THE police officer in charge of tackling organised crime in Southampton has warned that a super-strong drug is beginning to take hold in the city.

Fresh from putting 41 drug dealers in Southampton behind bars in an 18-month operation, one Hampshire police officer is warning that the force must be ready to deal with the influx of fentanyl.

The drug is 100-times stronger than morphine, and carfentanyl is an even stronger version of the original drug.

Being used with heroin and cocaine, it can be mixed with powdered drugs and other substances.

In its legal form, the drug is typically used to treat patients with chronic pain, and binds to opioid receptors in the brain. When bound to the receptors, it increases dopamine levels, ending with the user experiencing a feeling of joy and relaxation.

High doses of the drug can be deadly, as the chemical receptors it binds to in the brain also control breathing rates.

Detective Superintendent Paul Barton, who is the head of organised and serious crime in Southampton, said the drug is becoming more common in the city.

Det Supt Barton said: “We are finding it more commonly in Southampton. It’s a cutting agent that is mixed with various drugs, and people don’t know what they’re taking. It’s 100 times stronger than morphine, and people aren’t used to the strength.

“They don’t expect what it is they get, and carfentanyl is even stronger than the main drug.”

The comments came after an 18-month operation titled Shield tore apart a drug network operating in Southampton.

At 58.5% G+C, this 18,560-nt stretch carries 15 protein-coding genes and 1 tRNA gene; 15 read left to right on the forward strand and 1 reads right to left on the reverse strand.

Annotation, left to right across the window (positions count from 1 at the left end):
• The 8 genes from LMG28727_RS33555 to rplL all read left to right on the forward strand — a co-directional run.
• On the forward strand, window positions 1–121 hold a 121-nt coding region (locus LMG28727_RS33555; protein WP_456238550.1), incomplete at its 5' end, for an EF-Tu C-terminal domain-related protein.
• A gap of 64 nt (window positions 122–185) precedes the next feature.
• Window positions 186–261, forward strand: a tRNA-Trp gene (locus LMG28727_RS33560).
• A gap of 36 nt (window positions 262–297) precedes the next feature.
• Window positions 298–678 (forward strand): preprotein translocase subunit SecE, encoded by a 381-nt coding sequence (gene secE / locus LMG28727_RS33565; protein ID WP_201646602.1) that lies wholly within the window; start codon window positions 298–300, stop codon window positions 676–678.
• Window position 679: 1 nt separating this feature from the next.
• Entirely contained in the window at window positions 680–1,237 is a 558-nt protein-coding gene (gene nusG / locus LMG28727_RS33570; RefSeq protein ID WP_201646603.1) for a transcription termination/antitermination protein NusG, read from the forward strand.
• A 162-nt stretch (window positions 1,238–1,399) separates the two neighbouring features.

The Liverpool eight brought in five kilos of cocaine and heroin between September 2015 and April 2016, and were sentenced to a total of 59 years.

Det Supt Barton said: “What always happens when you take down one network is that there’s always another drug waiting in the wings to take its place and we have to be ready for that.”

A drug alert had been issued by the drug and rehabilitation service in Southampton last month following evidence of harm from fentanyl-contaminated heroin.

The alert, issued online, said: “These are highly potent synthetic opioids and very small amounts can cause severe of even fatal toxicity.

“Both fentanyl and carfentanil are potent at such low doses that there is a significant risk of death if those drugs are being consumed, even if harm reduction steps are taken.

“It is extremely hard, if not impossible, to tell from sight whether heroin has been mixed with fentanyl or carfentanil.”